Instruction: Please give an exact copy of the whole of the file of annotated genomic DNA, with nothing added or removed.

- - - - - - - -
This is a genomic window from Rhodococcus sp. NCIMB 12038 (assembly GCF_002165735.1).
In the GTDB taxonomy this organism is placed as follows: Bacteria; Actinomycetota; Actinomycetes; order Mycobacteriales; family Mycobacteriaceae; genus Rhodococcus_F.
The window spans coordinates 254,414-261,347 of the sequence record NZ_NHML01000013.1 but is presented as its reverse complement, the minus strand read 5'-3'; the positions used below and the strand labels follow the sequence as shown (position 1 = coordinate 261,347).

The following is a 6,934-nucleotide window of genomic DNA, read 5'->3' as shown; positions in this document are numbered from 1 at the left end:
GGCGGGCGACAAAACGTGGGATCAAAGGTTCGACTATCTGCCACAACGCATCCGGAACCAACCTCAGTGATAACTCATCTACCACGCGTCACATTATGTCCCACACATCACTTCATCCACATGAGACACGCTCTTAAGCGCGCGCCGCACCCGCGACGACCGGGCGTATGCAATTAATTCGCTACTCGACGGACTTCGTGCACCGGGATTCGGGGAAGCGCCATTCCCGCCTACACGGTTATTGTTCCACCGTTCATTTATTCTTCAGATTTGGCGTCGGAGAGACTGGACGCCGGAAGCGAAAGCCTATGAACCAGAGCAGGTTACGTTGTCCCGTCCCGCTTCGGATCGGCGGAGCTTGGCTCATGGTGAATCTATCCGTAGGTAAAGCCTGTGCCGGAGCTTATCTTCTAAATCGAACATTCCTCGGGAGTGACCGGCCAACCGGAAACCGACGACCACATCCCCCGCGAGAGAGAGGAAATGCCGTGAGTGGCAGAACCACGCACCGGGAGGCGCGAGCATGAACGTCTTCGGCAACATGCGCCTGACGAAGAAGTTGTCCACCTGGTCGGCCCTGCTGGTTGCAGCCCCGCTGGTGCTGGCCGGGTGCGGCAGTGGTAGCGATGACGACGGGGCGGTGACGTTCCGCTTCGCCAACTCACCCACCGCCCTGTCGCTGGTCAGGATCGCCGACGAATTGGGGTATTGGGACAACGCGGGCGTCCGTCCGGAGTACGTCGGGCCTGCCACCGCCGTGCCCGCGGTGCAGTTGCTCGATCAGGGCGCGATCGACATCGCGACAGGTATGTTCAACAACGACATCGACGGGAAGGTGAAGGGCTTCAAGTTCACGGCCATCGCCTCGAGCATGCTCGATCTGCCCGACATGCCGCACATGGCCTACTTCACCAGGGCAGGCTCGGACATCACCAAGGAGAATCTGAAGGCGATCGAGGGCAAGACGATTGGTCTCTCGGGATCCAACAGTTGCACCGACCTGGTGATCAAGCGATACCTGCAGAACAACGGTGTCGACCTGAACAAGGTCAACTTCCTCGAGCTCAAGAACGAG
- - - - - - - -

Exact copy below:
This is a genomic window from Rhodococcus sp. NCIMB 12038 (assembly GCF_002165735.1).
In the GTDB taxonomy this organism is placed as follows: Bacteria; Actinomycetota; Actinomycetes; order Mycobacteriales; family Mycobacteriaceae; genus Rhodococcus_F.
The window spans coordinates 254,414-261,347 of the sequence record NZ_NHML01000013.1 but is presented as its reverse complement, the minus strand read 5'-3'; the positions used below and the strand labels follow the sequence as shown (position 1 = coordinate 261,347).

The following is a 6,934-nucleotide window of genomic DNA, read 5'->3' as shown; positions in this document are numbered from 1 at the left end:
GGCGGGCGACAAAACGTGGGATCAAAGGTTCGACTATCTGCCACAACGCATCCGGAACCAACCTCAGTGATAACTCATCTACCACGCGTCACATTATGTCCCACACATCACTTCATCCACATGAGACACGCTCTTAAGCGCGCGCCGCACCCGCGACGACCGGGCGTATGCAATTAATTCGCTACTCGACGGACTTCGTGCACCGGGATTCGGGGAAGCGCCATTCCCGCCTACACGGTTATTGTTCCACCGTTCATTTATTCTTCAGATTTGGCGTCGGAGAGACTGGACGCCGGAAGCGAAAGCCTATGAACCAGAGCAGGTTACGTTGTCCCGTCCCGCTTCGGATCGGCGGAGCTTGGCTCATGGTGAATCTATCCGTAGGTAAAGCCTGTGCCGGAGCTTATCTTCTAAATCGAACATTCCTCGGGAGTGACCGGCCAACCGGAAACCGACGACCACATCCCCCGCGAGAGAGAGGAAATGCCGTGAGTGGCAGAACCACGCACCGGGAGGCGCGAGCATGAACGTCTTCGGCAACATGCGCCTGACGAAGAAGTTGTCCACCTGGTCGGCCCTGCTGGTTGCAGCCCCGCTGGTGCTGGCCGGGTGCGGCAGTGGTAGCGATGACGACGGGGCGGTGACGTTCCGCTTCGCCAACTCACCCACCGCCCTGTCGCTGGTCAGGATCGCCGACGAATTGGGGTATTGGGACAACGCGGGCGTCCGTCCGGAGTACGTCGGGCCTGCCACCGCCGTGCCCGCGGTGCAGTTGCTCGATCAGGGCGCGATCGACATCGCGACAGGTATGTTCAACAACGACATCGACGGGAAGGTGAAGGGCTTCAAGTTCACGGCCATCGCCTCGAGCATGCTCGATCTGCCCGACATGCCGCACATGGCCTACTTCACCAGGGCAGGCTCGGACATCACCAAGGAGAATCTGAAGGCGATCGAGGGCAAGACGATTGGTCTCTCGGGATCCAACAGTTGCACCGACCTGGTGATCAAGCGATACCTGCAGAACAACGGTGTCGACCTGAACAAGGTCAACTTCCTCGAGCTCAAGAACGAG